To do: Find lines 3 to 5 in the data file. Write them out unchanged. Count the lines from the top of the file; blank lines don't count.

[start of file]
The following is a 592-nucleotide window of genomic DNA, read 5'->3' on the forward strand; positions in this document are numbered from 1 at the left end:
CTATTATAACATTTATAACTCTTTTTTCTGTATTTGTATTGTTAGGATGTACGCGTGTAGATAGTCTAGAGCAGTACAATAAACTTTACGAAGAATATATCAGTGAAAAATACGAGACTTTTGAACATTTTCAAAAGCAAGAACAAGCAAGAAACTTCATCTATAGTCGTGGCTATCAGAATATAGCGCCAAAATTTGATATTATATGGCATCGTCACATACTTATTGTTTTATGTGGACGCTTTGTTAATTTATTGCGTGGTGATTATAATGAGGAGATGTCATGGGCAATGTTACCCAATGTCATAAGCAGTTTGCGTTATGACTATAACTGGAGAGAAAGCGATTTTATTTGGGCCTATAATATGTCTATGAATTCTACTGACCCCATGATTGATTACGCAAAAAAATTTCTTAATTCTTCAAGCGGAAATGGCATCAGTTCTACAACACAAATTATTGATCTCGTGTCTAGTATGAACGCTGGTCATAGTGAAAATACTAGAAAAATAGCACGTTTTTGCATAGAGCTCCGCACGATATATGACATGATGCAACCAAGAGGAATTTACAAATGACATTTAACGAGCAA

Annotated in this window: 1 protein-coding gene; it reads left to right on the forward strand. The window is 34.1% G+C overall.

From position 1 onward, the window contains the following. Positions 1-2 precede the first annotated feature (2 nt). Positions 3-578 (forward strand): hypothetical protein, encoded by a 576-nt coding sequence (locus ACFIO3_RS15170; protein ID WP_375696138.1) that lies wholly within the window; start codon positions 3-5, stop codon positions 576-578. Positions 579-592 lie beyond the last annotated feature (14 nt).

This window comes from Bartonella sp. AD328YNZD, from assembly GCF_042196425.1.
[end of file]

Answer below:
Annotated in this window: 1 protein-coding gene; it reads left to right on the forward strand. The window is 34.1% G+C overall.

From position 1 onward, the window contains the following. Positions 1-2 precede the first annotated feature (2 nt). Positions 3-578 (forward strand): hypothetical protein, encoded by a 576-nt coding sequence (locus ACFIO3_RS15170; protein ID WP_375696138.1) that lies wholly within the window; start codon positions 3-5, stop codon positions 576-578. Positions 579-592 lie beyond the last annotated feature (14 nt).

This window comes from Bartonella sp. AD328YNZD, from assembly GCF_042196425.1.